The Elephant in the Room: DU College Republicans

Note: This profile is part of a political themed series and does not reflect the thoughts or opinions of Her Campus DU. 

Although the University of Denver is known for being a liberal campus, the DU College Republicans club serves as a meeting place for those sporting Regan '84 stickers on their laptops. Her Campus DU met with the president of DUCR to find out more about the club as well as her own political activism. 

President Leah DiCiesare

Name: Leah DiCiesare

Majors: International Studies and History

Year in School: Junior

Role: President 

 

What is DU Republicans?

DU College Republicans (DUCR) is a political club on campus that gives Republicans and other conservatives a place to meet and discuss politics.

 

What does DU Republicans do?

We meet on Thursday evenings and discuss current events, policies, and issues that are important in the world and to us; these issues may be happening on campus, in Denver, at the federal level, or internationally.

 

What events do you host?

Our events differ depending on what’s going on in the political realm, but we often host watch parties for debates, elections, State of the Union or Inaugural speeches; we have had local candidates come talk to us about their platform; and have had other politicians or commentators talk with us about certain issues. We are also working on hosting a joint event with the DU Dems on May 1st this quarter.

 

Why did you join?

I joined DUCR when I first came to DU in August 2017 (I’m a transfer student). For a long time, I wasn’t very political, but I knew that I had strong opinions that I couldn’t keep bottled up anymore. After the 2016 election and the reactions that followed it, I felt that it was even more important to take stand and make sure that my opinion was heard.

 

Why is it important to have political organizations on campus?

We all care about politics at some level (or at least I hope we do), but too many of us only participate when it comes time to vote. There are so many more ways to get involved, and a campus organization is one of those. Though we don’t do a lot more than talk about different issues within the club, being a part of it opens doors that I previously didn’t even know existed. People come to us to ask us to volunteer, to apply for internships, and to be a part of a much bigger community.

Student political organizations also give students a place where they can speak their mind and not fear any backlash from their peers. They can be reminded that they are not alone in their convictions. Politics are always important. What goes on at the local, state, federal, and international levels can affect us all. Knowing what your opinion is is great, but sharing it, and hearing others’, is even more important. Without political organizations, students can get stuck in their own opinions and never take the time to truly hear someone else’s without the control of classroom.

 

What has been your favorite part?

My favorite part has been learning about policies and how vastly different opinions on the Republican side of things are. While most of us in the club are registered Republicans, we don’t agree on most issues. Whether we have nuanced differences in our opinions or major ones, we are all able to share them and learn more about these topics from our peers.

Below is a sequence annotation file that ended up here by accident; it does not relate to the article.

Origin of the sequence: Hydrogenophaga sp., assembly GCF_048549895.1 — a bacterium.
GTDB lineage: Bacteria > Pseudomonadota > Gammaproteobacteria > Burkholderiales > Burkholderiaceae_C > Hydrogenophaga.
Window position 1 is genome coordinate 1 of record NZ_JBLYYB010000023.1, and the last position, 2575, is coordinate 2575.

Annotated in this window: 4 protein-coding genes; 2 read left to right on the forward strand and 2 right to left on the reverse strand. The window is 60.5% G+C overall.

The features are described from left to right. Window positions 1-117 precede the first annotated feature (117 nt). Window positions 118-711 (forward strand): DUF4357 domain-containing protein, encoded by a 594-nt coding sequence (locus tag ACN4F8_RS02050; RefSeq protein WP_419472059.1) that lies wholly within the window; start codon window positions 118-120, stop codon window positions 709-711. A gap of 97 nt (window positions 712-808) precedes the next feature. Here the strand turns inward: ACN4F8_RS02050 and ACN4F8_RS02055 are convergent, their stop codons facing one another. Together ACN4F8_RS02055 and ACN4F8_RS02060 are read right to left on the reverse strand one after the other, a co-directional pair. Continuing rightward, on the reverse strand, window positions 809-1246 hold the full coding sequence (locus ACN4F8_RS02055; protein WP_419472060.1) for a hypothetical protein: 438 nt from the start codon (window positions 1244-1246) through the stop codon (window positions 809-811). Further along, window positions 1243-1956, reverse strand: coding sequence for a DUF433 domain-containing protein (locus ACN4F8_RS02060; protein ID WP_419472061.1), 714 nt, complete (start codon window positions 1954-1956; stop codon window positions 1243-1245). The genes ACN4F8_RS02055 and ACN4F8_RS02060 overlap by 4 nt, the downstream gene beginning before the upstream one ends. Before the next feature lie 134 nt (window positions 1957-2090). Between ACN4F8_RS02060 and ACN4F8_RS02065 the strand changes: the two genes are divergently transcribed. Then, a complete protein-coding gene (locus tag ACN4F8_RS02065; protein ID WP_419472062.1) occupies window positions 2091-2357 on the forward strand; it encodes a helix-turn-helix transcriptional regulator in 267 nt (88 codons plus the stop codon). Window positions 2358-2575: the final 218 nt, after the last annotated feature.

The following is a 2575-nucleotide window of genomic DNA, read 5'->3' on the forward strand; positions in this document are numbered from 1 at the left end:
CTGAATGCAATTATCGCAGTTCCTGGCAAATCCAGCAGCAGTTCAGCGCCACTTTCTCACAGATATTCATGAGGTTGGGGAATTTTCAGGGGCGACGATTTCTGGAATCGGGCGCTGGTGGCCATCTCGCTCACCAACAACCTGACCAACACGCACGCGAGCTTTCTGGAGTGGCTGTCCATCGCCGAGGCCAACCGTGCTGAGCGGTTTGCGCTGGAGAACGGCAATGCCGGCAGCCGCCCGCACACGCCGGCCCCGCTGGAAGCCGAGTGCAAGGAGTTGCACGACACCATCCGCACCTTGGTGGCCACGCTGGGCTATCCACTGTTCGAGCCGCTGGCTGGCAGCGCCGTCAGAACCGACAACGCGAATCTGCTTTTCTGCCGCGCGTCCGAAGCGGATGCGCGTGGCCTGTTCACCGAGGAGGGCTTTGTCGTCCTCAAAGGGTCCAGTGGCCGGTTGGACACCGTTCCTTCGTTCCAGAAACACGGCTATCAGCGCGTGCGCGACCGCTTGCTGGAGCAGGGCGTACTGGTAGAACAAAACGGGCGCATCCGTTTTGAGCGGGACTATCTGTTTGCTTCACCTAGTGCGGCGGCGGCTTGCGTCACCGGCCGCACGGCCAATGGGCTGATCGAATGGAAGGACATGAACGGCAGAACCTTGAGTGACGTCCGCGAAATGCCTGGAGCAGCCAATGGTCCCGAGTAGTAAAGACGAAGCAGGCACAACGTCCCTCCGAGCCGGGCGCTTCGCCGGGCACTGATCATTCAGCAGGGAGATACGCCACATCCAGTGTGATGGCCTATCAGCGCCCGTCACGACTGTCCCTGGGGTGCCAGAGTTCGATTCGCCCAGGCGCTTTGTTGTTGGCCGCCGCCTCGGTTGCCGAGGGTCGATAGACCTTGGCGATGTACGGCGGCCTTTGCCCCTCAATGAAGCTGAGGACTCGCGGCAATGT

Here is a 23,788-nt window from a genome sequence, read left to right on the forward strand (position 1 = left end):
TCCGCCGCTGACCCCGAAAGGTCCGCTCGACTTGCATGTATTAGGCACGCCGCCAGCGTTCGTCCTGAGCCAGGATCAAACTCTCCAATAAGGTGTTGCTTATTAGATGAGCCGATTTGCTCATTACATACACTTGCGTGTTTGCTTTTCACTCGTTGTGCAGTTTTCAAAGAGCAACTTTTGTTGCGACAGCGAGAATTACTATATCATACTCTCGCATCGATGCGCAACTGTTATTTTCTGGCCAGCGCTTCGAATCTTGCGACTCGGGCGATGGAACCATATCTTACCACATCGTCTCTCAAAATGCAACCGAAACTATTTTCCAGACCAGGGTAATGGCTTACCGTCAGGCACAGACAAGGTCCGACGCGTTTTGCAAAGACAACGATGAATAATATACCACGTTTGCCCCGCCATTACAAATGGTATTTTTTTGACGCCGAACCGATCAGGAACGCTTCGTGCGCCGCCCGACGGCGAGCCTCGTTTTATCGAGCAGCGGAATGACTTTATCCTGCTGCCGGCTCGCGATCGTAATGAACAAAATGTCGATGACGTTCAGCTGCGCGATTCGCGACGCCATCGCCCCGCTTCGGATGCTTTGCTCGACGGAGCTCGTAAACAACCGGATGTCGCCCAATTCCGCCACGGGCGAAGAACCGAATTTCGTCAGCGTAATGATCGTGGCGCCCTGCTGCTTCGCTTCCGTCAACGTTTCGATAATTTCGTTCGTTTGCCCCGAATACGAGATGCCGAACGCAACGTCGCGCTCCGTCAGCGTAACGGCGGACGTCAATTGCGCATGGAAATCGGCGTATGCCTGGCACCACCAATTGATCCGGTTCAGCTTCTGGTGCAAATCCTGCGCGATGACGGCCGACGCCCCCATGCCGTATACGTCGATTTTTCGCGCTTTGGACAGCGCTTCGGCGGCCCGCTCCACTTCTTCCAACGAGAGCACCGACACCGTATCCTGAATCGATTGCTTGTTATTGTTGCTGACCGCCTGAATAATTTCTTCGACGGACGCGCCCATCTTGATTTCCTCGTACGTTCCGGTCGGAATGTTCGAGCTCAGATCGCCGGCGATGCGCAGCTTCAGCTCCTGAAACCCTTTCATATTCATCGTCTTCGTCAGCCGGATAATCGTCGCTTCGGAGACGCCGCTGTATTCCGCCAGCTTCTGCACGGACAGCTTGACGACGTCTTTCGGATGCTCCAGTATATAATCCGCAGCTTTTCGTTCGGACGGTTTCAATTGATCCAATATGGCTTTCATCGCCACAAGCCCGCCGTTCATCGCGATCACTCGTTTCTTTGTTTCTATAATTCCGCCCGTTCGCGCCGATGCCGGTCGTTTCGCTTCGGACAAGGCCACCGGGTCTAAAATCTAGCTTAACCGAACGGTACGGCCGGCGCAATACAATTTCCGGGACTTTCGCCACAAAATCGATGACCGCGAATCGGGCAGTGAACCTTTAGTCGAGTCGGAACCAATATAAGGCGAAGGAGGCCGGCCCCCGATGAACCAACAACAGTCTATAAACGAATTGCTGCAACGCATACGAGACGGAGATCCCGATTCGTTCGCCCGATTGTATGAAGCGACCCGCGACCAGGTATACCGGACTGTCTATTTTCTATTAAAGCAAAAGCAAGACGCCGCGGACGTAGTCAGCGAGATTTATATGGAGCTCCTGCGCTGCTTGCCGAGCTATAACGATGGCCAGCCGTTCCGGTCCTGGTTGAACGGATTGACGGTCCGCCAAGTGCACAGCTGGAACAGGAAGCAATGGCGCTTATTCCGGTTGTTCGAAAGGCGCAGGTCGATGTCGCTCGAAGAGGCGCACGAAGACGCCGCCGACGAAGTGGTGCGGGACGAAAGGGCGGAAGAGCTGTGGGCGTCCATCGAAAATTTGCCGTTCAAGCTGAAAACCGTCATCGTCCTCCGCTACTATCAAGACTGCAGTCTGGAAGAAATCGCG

How has being a part of this organization affected your collegiate experience?

During my first few quarters at DU, I was pretty reluctant to share my opinion in its fullest, especially in politically-charged classes. Being a part of this club, and being a part of its leadership, has reminded me that my opinion is valid and should be heard. I should have no qualms about sharing my political opinion in class, in public, or on the internet. In my opinion, on liberal campuses such as DU, it’s even more important to speak up when your views don’t reflect the majority’s.

How do you approach conversations with those along other party lines?

This often depends on the setting. In class settings, my teachers have often tried to stimulate debate, and in these situations, I’ll be a lot more argumentative than I would otherwise. If I’m talking with friends, I try to listen to their opinion to attempt to understand it, and I also take my time to explain my opinion and why I hold that opinion. I believe that it’s important for us young people to get used to talking to each other about difficult topics in a civilized manner, because political discourse seems to have digressed in recent years.

 

Are you looking forward to the 2020 election? Why or why not?

No. If the last presidential election and years since, give any indication about how campaigns, debates, and public opinion are going to be, I want to be far away from the election. I want candidates, on both sides, to talk policy. I am so sick of listening to our leaders call each other all kinds of awful things. If they could forget about each other for 10 minutes and just talk about what they want to do in office, that’d be great. We are in a precarious place politically, and right now, it feels like the 2020 election could be our breaking point.

 

How can people get involved?

If students want to get involved with us they can come to our meetings on Thursdays at 6:30pm in Margery Reed Hall. Our next meeting is this Thursday April 11th! You can also email us at [email protected].

 

Thanks for speaking with us!

 

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